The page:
In an analysis from the retrospective OnCovid registry study reported in The Lancet Oncology, David J. Pinato, PhD, and colleagues detailed outcomes of the SARS–CoV-2 omicron variant outbreak among European patients with cancer.
David J. Pinato, PhD
The analysis included 3,473 patients with cancer from sites in the United Kingdom, Italy, Spain, France, Belgium, and Germany diagnosed with COVID-19 between February 27, 2020, and January 31, 2022. Outcomes were assessed in phases consisting of:
Among the 3,473 patients, 2,033 (58.5%) were diagnosed with COVID-19 during the prevaccination phase, 1,075 (31.0%) during the alpha-delta phase, and 365 (10.5%) during the omicron phase. Among patients with known vaccination status diagnosed during the omicron phase, 113 (33.3%) of 339 were fully vaccinated and 165 (48.7%) were boosted. Among those diagnosed during the alpha-delta phase, 152 (16.6%) of 915 were fully vaccinated and 21 (2.3%) were boosted.
Patients diagnosed during the omicron phase had improved 14-day (P < .0001) and 28-day case-fatality rates (P < .0001), as well as reduced COVID-19 hospitalizations (P < .0001) and complications (P < .0001). They also had a reduced need for COVID-19-specific therapy (P < .0001) and oxygen therapy (P < .0001) compared with those diagnosed in the alpha-delta phase and prevaccination phase.
In analysis adjusting for country, sex, age, comorbidities, tumor stage, tumor status, and receipt of systemic anticancer therapy at the time of COVID-19 diagnosis, compared with patients diagnosed during the prevaccination phase, those diagnosed during the omicron phase had a lower case-fatality rate at 14 days (adjusted odds ratio [OR] = 0.32, 95% confidence interval [CI] = 0.19–0.61) and 28 days (adjusted OR = 0.34, 95% CI = 0.16–0.79), lower risks of COVID-19 complications (adjusted OR = 0.26, 95% CI = 0.17–0.46) and hospitalization due to COVID-19 (adjusted OR = 0.17, 95% CI = 0.09–0.32), and reduced requirement for COVID-19–specific therapy (adjusted OR = 0.22, 95% CI = 0.15–0.34) and oxygen therapy (adjusted OR = 0.24, 95% CI = 0.14–0.43).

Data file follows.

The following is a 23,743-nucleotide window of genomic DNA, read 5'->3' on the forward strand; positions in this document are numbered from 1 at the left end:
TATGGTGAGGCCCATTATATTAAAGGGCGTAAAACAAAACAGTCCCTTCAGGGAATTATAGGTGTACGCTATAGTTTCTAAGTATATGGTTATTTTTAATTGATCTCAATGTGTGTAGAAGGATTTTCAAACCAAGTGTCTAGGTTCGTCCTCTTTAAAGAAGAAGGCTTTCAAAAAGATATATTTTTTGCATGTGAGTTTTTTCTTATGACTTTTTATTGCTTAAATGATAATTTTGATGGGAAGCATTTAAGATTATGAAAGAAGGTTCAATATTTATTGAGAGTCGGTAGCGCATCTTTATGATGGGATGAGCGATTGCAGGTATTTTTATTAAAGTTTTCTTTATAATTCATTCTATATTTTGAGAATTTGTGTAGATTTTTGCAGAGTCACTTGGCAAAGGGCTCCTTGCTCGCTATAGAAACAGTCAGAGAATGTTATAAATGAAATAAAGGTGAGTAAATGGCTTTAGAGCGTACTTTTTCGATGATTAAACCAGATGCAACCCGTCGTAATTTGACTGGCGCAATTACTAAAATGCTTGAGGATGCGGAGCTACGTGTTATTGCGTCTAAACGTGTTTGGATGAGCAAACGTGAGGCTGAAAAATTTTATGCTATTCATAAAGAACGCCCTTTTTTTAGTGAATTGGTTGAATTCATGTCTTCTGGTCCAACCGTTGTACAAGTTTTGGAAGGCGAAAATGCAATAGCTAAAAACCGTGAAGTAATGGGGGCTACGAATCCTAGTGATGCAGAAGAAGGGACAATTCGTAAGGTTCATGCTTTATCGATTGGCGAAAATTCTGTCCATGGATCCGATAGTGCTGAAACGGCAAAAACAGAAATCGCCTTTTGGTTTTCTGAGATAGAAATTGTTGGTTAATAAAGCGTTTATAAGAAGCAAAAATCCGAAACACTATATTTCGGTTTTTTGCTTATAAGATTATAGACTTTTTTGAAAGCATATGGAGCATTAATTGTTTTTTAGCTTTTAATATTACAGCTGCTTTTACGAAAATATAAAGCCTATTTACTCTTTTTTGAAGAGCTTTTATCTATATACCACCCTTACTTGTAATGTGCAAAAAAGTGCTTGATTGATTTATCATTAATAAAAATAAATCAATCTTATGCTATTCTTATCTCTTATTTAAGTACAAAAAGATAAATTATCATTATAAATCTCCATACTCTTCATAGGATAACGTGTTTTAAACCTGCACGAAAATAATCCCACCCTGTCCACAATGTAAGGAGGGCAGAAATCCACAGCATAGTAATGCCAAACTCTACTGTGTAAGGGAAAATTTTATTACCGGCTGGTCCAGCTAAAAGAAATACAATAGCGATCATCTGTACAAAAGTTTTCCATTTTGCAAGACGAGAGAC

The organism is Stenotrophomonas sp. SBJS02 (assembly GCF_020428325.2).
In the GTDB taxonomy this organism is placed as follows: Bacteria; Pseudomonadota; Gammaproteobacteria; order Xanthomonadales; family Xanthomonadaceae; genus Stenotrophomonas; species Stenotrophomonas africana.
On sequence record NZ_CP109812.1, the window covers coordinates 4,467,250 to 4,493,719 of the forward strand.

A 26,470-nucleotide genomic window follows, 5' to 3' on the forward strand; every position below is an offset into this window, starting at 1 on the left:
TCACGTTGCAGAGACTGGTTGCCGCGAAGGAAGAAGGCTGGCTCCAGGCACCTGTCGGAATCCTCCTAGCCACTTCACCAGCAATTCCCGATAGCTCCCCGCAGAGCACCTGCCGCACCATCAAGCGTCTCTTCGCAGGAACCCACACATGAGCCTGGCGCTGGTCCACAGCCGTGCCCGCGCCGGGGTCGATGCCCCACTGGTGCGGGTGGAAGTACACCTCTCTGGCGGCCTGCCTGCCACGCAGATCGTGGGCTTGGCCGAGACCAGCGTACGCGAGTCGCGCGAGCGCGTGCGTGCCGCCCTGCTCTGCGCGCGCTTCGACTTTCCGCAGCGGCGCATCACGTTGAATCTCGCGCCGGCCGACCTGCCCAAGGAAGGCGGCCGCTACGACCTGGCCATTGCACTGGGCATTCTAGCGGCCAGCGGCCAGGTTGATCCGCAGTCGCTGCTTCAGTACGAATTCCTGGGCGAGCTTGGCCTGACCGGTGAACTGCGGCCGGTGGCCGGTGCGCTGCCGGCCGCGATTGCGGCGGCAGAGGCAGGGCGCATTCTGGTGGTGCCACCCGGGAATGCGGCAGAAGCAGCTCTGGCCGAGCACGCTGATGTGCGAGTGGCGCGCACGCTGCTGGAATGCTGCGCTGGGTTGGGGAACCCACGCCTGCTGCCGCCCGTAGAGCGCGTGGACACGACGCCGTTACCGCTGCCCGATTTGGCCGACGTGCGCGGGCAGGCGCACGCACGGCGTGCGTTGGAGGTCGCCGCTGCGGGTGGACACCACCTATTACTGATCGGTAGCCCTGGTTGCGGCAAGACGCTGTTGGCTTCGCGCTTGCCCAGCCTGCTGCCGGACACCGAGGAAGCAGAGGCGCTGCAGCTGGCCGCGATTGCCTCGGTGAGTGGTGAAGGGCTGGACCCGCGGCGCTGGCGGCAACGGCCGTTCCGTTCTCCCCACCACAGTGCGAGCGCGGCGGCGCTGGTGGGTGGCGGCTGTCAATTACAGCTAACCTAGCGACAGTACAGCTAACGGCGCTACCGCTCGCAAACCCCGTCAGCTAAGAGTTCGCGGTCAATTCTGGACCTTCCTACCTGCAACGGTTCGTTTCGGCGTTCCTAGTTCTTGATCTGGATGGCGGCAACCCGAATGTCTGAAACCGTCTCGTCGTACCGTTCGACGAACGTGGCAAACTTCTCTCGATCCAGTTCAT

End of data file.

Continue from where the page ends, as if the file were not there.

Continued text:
By comparison, adjusted odds ratios for patients diagnosed during the alpha-delta phase vs the prevaccination phase were 0.49 for case-fatality rate at 14 days and 0.70 for rate at 28 days; 0.76 for COVID-19 complications and 0.56 for hospitalization due to COVID-19; and 0.53 for requirement for COVID-19–specific therapy and 0.64 for oxygen therapy.
Compared with unvaccinated patients diagnosed during the alpha-delta phase, those diagnosed during the omicron phase had similar crude case-fatality rates at 14 days (25% vs 17%) and at 28 days (27% vs 28%) and similar rates of hospitalization due to COVID-19 (43% vs 41%) and complications from COVID-19 (31% vs 36%).
The investigators concluded, “Despite time-dependent improvements in outcomes reported in the omicron phase compared with the earlier phases of the pandemic, patients with cancer remain highly susceptible to SARS–CoV-2 if they are not vaccinated against SARS–CoV-2. Our findings support universal vaccination of patients with cancer as a protective measure against morbidity and mortality from COVID-19.”
Alessio Cortellini, PhD, of the Department of Surgery and Cancer, Imperial College London, Hammersmith Hospital, London, is the corresponding author for The Lancet Oncology article.
Disclosure: The study was funded by the National Institute for Health and Care Research Imperial Biomedical Research Centre and the Cancer Treatment and Research Trust. For full disclosures of the study authors, visit thelancet.com.The content in this post has not been reviewed by the American Society of Clinical Oncology, Inc. (ASCO®) and does not necessarily reflect the ideas and opinions of ASCO®.